Walking a Mile on Their Hobnails

We said farewell to our lovely hosts at Kingsway Guest House, Lizzie and Gary, and their adorable son. I highly recommend staying with them if you’re ever in Edinburgh.

Kingsway Guest House

We hit the road today for our next destination being Brookford B&B in St. John’s Town of Dalry, near Castle Douglas in the Dumfries and Galloway region (south west corner). Now if we had gone straight there it would have only taken us a couple of hours. Do you really think we went straight there? Of course not! Don’t be silly…

No, we drove due south for a couple hours first. Now, when I did my research planning this itinerary I failed to recognize that Hadrian’s Wall is actually well south of the Scottish border. I had it in my head that Hadrian’s Wall effectively WAS the Scottish Border. My sincere apologies to Scotland. Yet another unintentional deviation from the Everything Scotland theme of our trips to Scotland. Unless you look at it from the perspective that Hadrian’s Wall was built to keep the hoards of ancestors of Scotland out of Britannia. Yes! Let’s go with that. And at least now Dan can say he’s been to England.

We visited Housesteads Roman Fort along Hadrian’s Wall, near Bardon Mill. What a fascinating place! It’s a short half-mile walk from the main entry to the site, where a small museum and gift shop are located. The museum is really well done, and very interesting.

Housesteads Fort, Museum, and Giftshop

The remains are the most complete of the Roman forts along the Wall. You can see where each of the military buildings were placed throughout.

Panorama facing south, standing on one of the building walls.

Of particular fascination are the latrines – they also are the most intact Roman latrines in the United Kingdom.

The Roman latrines.

It is remarkable to walk along the walls and contemplate just how much effort was put into building it, how the different parts were strategically placed to make best use of the existing landscape. For example, the granaries were placed near the top of the hill, the stables and bathhouse were midway down to facilitate water flowing down the hill to fill the troughs and baths, and the aforementioned latrines were at the lowest corner of the entire thing. The barracks were at the east end, up the hill from the latrines, while the baking ovens were at the far west end to avoid fires burning down the barracks.

The ovens.

The outside walls, including the north wall itself, were easily three feet thick. The guard wall along the north Wall has long since fallen (or been pushed over to reuse the stones for other purposes).

The Walls – my foot is there for scale.

Needless to say, we ended up staying there a good two hours longer than I planned for. We ended up dropping planned visits to Gretna Green (sorry Chelsea, no surprise vow renewal photos) and the Twelve Apostles Standing Stones.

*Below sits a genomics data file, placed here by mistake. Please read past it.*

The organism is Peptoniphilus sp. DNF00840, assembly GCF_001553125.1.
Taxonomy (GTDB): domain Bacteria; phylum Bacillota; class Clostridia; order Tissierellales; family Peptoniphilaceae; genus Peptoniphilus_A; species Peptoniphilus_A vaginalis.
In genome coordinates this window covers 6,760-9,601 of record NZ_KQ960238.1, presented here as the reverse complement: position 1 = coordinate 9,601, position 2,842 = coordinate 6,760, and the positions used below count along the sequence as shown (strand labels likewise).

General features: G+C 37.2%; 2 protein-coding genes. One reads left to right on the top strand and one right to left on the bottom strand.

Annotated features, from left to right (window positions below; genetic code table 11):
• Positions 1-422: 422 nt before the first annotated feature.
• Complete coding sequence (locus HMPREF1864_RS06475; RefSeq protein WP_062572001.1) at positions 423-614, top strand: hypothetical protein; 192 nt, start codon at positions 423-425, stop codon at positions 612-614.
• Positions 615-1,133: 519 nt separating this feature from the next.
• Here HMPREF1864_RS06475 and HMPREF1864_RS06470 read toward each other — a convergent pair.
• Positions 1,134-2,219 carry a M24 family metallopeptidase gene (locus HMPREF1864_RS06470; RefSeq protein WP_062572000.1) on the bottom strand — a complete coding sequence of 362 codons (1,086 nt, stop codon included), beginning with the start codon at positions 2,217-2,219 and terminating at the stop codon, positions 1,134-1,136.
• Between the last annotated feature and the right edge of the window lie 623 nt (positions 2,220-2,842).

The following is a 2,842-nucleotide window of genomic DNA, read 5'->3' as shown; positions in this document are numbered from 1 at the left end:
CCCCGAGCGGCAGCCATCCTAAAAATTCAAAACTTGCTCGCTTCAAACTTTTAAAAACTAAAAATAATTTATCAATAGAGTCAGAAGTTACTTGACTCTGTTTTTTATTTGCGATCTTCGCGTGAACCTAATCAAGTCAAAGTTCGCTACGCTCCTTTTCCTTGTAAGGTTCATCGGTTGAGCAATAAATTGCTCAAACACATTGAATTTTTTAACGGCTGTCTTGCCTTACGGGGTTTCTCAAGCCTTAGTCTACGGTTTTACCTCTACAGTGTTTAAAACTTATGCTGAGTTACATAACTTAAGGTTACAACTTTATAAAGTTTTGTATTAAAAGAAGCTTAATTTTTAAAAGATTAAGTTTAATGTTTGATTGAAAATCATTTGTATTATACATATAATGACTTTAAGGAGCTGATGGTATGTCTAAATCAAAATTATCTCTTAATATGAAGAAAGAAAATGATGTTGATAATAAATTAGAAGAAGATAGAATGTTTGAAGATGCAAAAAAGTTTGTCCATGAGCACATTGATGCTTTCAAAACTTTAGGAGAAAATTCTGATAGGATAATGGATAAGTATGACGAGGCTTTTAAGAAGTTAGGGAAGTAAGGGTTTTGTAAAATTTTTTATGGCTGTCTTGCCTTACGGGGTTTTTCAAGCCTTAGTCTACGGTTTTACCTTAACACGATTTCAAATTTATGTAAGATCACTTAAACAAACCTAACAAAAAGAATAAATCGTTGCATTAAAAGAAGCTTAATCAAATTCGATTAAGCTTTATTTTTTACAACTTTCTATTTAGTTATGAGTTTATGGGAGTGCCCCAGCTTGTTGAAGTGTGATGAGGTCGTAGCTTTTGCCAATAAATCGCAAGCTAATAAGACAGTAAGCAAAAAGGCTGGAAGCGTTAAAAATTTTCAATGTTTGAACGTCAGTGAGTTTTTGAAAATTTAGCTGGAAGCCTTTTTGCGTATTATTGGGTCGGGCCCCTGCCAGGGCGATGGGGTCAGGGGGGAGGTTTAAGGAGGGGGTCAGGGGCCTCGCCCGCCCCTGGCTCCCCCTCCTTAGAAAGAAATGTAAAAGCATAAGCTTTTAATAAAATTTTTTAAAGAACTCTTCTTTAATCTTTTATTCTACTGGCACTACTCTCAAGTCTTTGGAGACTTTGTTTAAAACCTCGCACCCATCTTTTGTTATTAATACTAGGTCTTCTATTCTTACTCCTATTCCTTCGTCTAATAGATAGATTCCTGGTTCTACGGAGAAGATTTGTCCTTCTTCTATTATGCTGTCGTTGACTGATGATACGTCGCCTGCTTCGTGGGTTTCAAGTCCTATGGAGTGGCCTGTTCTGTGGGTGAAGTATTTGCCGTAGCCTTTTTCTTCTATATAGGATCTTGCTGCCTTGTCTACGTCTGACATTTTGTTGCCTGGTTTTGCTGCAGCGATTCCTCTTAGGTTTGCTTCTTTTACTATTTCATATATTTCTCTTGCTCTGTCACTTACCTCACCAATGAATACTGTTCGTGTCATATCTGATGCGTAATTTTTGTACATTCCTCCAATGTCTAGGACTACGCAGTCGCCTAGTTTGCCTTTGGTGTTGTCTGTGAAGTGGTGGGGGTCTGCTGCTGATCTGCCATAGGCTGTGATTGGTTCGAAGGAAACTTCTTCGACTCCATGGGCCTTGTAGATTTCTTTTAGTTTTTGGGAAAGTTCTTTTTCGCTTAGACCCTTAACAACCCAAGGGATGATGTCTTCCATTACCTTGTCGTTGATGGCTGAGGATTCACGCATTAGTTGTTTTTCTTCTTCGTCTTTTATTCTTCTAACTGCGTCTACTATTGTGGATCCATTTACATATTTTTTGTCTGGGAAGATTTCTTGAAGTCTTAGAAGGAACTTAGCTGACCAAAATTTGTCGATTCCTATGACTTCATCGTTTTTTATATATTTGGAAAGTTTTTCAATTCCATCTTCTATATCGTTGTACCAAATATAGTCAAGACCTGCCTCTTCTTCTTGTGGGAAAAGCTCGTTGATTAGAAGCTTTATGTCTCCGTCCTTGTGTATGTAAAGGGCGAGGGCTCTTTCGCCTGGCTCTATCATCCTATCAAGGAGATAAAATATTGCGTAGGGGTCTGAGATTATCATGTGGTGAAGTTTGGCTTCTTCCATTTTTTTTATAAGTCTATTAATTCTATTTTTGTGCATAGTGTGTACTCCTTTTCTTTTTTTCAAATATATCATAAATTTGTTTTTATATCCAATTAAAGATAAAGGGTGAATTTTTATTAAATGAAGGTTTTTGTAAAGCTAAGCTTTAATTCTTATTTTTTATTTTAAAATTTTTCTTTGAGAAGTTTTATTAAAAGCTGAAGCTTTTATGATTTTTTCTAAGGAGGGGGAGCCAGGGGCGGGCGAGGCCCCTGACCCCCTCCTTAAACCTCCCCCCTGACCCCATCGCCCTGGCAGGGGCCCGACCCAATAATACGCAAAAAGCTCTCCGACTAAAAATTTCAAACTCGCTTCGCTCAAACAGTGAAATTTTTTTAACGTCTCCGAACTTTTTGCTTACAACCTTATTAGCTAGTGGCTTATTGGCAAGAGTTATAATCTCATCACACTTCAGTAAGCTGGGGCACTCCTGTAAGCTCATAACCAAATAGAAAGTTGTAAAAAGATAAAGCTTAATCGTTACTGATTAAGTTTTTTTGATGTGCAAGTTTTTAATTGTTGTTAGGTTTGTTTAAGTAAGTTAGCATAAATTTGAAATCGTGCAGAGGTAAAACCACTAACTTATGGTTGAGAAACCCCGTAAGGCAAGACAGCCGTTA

We did very briefly stop at Bonshaw Tower in Kirtlebridge, though, which was more or less on the way to the B&B. This is where my Auntie Janice should really start paying attention, because Bonshaw Tower is the seat of the Irving family. It is a four-story tower built in 1570 as a power base for the Irving family, but it is believed that the Irving family have lived at the site since at least the 1300s. The property remains the private family home on a beautiful piece of land, but the tower is now available to book weddings. We did not realize we were supposed to pre-arrange a visit, which it turns out we didn’t have time to really do anyway, but we’re pretty sure we technically trespassed to get this quick photo of the tower…Our sincere apologies to the resident Irving family…

Bonshaw Tower

Bonshaw Tower – Seat of the Irving Family

When I looked for a place to stay in Dumfries and Galloway I wanted something central, that we could do day trips from to any of the corners of the region. What I did not realize when I chose Brookford was just how central it was; that being, pretty well off the beaten path. The drive from Castle Douglas was all on narrow roads with plenty of curves and hills, and the ridiculous 60-miles-per-hour speed limit. I did not go 60 miles per hour. That’s insane. And I should have taken Gravol. But the place is worth it! A lovely little town nestled in the hills, and Brookford is perfect. Ronnie made us supper of Haggis stuffed chicken breast with peppercorn cream, garden fresh potatoes, Scottish carrots, and something like eggplant that I don’t remember what he called it, followed by sticky toffee pudding with vanilla ice cream. Sigh. So good!

We are exhausted now, but at least we can have an early night. Plenty to do tomorrow, but we probably won’t get to everything again. Good night.

Adelle and Dan

P.S. I forgot to mention, the Roman soldiers wore leather shoes with hobnails attached to the bottoms for traction. They look sort of like baseball or soccer cleats. Hence the reference in the title of today’s blog. …traction, or perhaps an additional weapon? Imagine kicking someone in the face with nail studded shoes. Just saying.

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